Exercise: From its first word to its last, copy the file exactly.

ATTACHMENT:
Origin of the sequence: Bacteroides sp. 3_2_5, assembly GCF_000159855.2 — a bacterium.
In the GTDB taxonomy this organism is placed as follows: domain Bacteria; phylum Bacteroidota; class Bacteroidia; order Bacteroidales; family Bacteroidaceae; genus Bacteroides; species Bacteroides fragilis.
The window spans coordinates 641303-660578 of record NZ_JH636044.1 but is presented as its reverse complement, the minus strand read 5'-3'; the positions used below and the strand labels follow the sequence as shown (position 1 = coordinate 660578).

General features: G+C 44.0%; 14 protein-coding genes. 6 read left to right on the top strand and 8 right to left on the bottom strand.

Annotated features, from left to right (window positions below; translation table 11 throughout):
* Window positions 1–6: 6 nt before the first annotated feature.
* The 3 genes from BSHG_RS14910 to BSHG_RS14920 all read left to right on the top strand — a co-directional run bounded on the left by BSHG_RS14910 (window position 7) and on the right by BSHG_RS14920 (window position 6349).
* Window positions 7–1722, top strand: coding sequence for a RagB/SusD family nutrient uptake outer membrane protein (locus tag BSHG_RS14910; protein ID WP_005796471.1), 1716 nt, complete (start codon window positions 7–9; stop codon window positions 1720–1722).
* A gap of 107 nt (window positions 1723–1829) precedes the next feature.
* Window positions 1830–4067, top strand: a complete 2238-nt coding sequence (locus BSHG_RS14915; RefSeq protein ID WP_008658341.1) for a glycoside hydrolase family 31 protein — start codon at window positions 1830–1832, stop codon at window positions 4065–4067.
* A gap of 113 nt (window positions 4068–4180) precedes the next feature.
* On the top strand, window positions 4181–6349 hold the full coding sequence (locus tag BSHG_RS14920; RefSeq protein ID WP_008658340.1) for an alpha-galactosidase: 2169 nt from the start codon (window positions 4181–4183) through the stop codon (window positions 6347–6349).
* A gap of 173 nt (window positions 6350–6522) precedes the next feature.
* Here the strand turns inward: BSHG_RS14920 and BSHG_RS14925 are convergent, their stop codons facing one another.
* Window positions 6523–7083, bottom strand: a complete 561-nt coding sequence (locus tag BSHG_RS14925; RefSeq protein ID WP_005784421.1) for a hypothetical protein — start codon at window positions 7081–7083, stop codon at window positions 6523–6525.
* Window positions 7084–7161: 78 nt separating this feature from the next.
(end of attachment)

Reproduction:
Origin of the sequence: Bacteroides sp. 3_2_5, assembly GCF_000159855.2 — a bacterium.
In the GTDB taxonomy this organism is placed as follows: domain Bacteria; phylum Bacteroidota; class Bacteroidia; order Bacteroidales; family Bacteroidaceae; genus Bacteroides; species Bacteroides fragilis.
The window spans coordinates 641303-660578 of record NZ_JH636044.1 but is presented as its reverse complement, the minus strand read 5'-3'; the positions used below and the strand labels follow the sequence as shown (position 1 = coordinate 660578).

General features: G+C 44.0%; 14 protein-coding genes. 6 read left to right on the top strand and 8 right to left on the bottom strand.

Annotated features, from left to right (window positions below; translation table 11 throughout):
* Window positions 1–6: 6 nt before the first annotated feature.
* The 3 genes from BSHG_RS14910 to BSHG_RS14920 all read left to right on the top strand — a co-directional run bounded on the left by BSHG_RS14910 (window position 7) and on the right by BSHG_RS14920 (window position 6349).
* Window positions 7–1722, top strand: coding sequence for a RagB/SusD family nutrient uptake outer membrane protein (locus tag BSHG_RS14910; protein ID WP_005796471.1), 1716 nt, complete (start codon window positions 7–9; stop codon window positions 1720–1722).
* A gap of 107 nt (window positions 1723–1829) precedes the next feature.
* Window positions 1830–4067, top strand: a complete 2238-nt coding sequence (locus BSHG_RS14915; RefSeq protein ID WP_008658341.1) for a glycoside hydrolase family 31 protein — start codon at window positions 1830–1832, stop codon at window positions 4065–4067.
* A gap of 113 nt (window positions 4068–4180) precedes the next feature.
* On the top strand, window positions 4181–6349 hold the full coding sequence (locus tag BSHG_RS14920; RefSeq protein ID WP_008658340.1) for an alpha-galactosidase: 2169 nt from the start codon (window positions 4181–4183) through the stop codon (window positions 6347–6349).
* A gap of 173 nt (window positions 6350–6522) precedes the next feature.
* Here the strand turns inward: BSHG_RS14920 and BSHG_RS14925 are convergent, their stop codons facing one another.
* Window positions 6523–7083, bottom strand: a complete 561-nt coding sequence (locus tag BSHG_RS14925; RefSeq protein ID WP_005784421.1) for a hypothetical protein — start codon at window positions 7081–7083, stop codon at window positions 6523–6525.
* Window positions 7084–7161: 78 nt separating this feature from the next.